Storytelling with data

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I used to be terrible at story telling…

If you’ve looked at the rest of my website, connected with me on Linkedin or basically held a conversation with me for more than 10 seconds, you’ll see that my life revolves around data. Specifically, using said data to create engaging & insightful content for the companies I work for.

Now I’m far from an exhaustive expert in the field, but I’m a lot more successful at storytelling in general than I used to be. When I used to provide reports and give presentations early on in my career I was often met with blank stares, confusion or even worse; total disengagement from my audience. I never took the time to understand why structure, pacing and empathy were critical components to crafting a cohesive story.

So what changed between then and now? In particular, how do those aforementioned components translate to a professional environment where decisions need to be made based on digesting large volumes of data frequently?

Let’s take a brief journey by addressing some of my biggest mistakes, and how they might also help you in your own data adventures.

I used to make charts like this. Pretty visuals and overwhelming information do not make for a cohesive story!


First, make sure a story is there to begin with

This might sound obvious, but I’ve seen this happen all too often in corporate settings and I still have to face into it myself.

Imagine you’re in a meeting, and the presenter gets up and opens a Powerpoint pack (I know, stay with me). After setting the agenda and walking through an intro, they then produce a graph. The graph looks okay, and it sure does fit with the general colour palette in the other slides, but for the life of you, you can’t make heads or tails of what point the chart is trying to convey.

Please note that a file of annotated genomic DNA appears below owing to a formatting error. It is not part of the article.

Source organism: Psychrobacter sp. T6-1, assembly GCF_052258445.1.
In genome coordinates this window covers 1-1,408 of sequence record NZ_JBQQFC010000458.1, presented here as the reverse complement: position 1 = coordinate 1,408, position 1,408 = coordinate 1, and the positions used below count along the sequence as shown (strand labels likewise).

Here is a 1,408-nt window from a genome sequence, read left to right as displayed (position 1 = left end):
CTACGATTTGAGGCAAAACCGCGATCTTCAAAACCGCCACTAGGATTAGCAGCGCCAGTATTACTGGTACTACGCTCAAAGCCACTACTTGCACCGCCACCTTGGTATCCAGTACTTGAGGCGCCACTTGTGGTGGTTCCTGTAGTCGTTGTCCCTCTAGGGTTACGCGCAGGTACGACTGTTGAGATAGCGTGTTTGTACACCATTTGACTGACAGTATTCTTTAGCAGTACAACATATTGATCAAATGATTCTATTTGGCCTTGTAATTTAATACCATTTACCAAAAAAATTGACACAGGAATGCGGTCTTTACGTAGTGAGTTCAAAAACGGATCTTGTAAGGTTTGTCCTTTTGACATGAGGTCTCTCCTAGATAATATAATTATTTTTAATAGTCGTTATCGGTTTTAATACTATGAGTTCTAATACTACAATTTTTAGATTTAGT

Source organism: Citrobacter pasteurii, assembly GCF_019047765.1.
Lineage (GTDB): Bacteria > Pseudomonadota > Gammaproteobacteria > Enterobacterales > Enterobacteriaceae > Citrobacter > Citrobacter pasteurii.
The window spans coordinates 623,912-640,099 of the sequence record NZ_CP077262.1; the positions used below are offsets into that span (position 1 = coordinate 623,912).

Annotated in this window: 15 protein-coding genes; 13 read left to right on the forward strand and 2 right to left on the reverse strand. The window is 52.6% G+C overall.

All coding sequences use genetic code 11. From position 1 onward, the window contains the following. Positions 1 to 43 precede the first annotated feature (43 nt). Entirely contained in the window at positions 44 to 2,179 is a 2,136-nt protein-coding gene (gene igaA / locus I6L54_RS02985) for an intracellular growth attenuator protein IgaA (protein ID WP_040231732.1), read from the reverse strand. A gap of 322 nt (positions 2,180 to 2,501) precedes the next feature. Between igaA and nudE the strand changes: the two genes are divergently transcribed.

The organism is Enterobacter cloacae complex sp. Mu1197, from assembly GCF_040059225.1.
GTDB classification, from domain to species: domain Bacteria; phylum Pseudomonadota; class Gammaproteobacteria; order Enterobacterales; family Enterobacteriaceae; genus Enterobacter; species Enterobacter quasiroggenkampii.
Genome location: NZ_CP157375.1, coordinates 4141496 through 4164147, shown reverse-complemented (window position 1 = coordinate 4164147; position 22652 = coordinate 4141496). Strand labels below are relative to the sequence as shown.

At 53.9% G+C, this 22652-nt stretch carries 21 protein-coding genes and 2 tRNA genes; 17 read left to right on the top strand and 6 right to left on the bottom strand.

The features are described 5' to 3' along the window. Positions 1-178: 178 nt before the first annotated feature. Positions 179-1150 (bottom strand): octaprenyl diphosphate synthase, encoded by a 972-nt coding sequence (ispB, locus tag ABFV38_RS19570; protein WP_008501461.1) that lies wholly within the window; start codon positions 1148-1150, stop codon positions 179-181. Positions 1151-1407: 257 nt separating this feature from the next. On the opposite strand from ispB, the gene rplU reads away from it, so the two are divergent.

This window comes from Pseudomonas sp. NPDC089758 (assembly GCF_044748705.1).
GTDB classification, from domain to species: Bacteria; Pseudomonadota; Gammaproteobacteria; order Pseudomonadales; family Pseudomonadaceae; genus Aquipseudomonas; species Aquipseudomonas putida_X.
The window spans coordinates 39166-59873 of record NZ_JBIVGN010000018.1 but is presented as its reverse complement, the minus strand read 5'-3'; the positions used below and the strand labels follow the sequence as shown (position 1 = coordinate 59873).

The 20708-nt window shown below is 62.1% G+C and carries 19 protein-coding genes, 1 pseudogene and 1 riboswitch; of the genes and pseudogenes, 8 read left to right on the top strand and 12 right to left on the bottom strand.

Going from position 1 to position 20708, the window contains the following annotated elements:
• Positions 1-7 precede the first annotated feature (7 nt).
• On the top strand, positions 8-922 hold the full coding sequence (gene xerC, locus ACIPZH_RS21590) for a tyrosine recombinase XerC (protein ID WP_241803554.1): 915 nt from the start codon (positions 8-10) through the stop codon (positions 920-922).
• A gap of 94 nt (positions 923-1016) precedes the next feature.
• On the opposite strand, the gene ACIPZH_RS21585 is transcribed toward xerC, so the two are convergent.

Thankfully, someone puts their hand up and asks the question that was on the tip of your toungue; ‘…and what is it we’re looking at here, presenter?’ They ask, followed by a meek ‘oh, this just shows the data we’ve collected up to this point, there’s nothing actually to see here until the next topic a few more slides in’.

There are three key pain points to be addressed in this scenario:

Every chart should start the story with a question, otherwise it's just a pretty picture.


Then, let them know its their data

Ok, so we now have a handle on what not to do, but how do we course correct? Regardless of the setting you’re presenting the data in, whether it be in a Powerpoint, a verbal presentation or just a standalone report, you need to make a connection between the audience and the data. Specifically:

Using both visual and non-visual elements helps further establish a connection to the chart


Finally, let them tell you their insights

We’ve now set the scene and provided information in multiple formats, now it’s time to kick-start your audience’s thinking and get them to start providing their own insights and answers. There is, still, a method to accomplish this to ensure your audience remains fully engaged throughout the process:

Simulated dendrochronology of U.S. immigration (1830-2015) from Pedro M. Cruz on Vimeo.


In closing

Data visualisation is about more than just creating pretty, colourful reports (although it is a lot of fun). Ultimately we’re trying to bridge the gap between the ‘question’ and the ‘answer’, even if we can’t fully cross said bridge yet.

There are many ways to incorrectly handle and present data, but if you take the time to properly structure the end-to-end feedback loop of information you can contribute towards a healthy data-driven culture in your line of work.